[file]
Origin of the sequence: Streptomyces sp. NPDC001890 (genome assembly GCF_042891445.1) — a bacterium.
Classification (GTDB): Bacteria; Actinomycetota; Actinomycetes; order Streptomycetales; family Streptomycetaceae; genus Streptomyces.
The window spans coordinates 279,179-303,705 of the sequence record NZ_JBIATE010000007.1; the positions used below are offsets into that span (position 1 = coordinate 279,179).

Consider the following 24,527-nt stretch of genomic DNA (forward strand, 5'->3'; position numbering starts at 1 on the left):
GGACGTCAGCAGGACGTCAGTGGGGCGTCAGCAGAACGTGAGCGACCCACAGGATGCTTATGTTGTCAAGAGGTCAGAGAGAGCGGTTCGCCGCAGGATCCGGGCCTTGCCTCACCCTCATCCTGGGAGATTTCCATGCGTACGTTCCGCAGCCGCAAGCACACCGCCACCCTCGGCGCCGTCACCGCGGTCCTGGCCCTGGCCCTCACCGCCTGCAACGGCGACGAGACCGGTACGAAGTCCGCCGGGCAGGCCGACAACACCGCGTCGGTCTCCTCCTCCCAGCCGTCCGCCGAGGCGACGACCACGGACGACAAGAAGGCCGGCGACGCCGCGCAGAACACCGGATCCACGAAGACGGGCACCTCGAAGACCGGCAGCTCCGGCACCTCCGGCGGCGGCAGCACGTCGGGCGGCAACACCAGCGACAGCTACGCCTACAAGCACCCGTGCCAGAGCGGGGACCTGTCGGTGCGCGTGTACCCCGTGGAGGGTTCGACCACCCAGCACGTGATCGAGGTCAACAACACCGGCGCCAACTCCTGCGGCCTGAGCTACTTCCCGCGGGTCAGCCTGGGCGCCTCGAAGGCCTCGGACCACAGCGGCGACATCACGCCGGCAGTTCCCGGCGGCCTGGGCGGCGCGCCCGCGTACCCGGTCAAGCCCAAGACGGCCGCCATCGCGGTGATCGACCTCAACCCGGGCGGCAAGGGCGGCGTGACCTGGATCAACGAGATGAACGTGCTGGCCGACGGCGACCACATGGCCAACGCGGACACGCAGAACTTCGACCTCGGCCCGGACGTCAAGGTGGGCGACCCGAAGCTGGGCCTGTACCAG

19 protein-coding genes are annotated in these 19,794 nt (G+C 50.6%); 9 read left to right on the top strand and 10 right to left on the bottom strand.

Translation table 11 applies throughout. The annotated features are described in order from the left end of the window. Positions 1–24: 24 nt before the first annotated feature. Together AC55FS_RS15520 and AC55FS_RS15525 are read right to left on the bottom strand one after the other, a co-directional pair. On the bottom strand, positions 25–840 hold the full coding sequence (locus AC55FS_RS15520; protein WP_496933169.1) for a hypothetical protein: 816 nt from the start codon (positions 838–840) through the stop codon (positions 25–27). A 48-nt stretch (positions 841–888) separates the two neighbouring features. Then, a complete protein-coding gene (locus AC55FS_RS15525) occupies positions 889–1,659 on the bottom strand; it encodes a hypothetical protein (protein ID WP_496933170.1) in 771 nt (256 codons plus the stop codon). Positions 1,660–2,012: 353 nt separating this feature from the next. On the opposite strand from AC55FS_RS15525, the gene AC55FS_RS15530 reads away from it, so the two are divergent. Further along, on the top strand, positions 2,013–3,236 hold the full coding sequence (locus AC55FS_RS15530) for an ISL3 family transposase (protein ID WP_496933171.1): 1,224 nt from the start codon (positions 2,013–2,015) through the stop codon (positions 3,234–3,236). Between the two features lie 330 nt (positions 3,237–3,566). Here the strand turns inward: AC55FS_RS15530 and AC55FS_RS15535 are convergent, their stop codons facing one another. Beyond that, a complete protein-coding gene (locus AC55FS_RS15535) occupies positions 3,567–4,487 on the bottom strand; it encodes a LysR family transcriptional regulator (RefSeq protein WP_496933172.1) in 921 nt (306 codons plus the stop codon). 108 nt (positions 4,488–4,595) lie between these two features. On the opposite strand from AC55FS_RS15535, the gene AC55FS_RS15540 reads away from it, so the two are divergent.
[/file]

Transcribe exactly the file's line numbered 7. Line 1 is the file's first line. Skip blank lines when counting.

Translation table 11 applies throughout. The annotated features are described in order from the left end of the window. Positions 1–24: 24 nt before the first annotated feature. Together AC55FS_RS15520 and AC55FS_RS15525 are read right to left on the bottom strand one after the other, a co-directional pair. On the bottom strand, positions 25–840 hold the full coding sequence (locus AC55FS_RS15520; protein WP_496933169.1) for a hypothetical protein: 816 nt from the start codon (positions 838–840) through the stop codon (positions 25–27). A 48-nt stretch (positions 841–888) separates the two neighbouring features. Then, a complete protein-coding gene (locus AC55FS_RS15525) occupies positions 889–1,659 on the bottom strand; it encodes a hypothetical protein (protein ID WP_496933170.1) in 771 nt (256 codons plus the stop codon). Positions 1,660–2,012: 353 nt separating this feature from the next. On the opposite strand from AC55FS_RS15525, the gene AC55FS_RS15530 reads away from it, so the two are divergent. Further along, on the top strand, positions 2,013–3,236 hold the full coding sequence (locus AC55FS_RS15530) for an ISL3 family transposase (protein ID WP_496933171.1): 1,224 nt from the start codon (positions 2,013–2,015) through the stop codon (positions 3,234–3,236). Between the two features lie 330 nt (positions 3,237–3,566). Here the strand turns inward: AC55FS_RS15530 and AC55FS_RS15535 are convergent, their stop codons facing one another. Beyond that, a complete protein-coding gene (locus AC55FS_RS15535) occupies positions 3,567–4,487 on the bottom strand; it encodes a LysR family transcriptional regulator (RefSeq protein WP_496933172.1) in 921 nt (306 codons plus the stop codon). 108 nt (positions 4,488–4,595) lie between these two features. On the opposite strand from AC55FS_RS15535, the gene AC55FS_RS15540 reads away from it, so the two are divergent.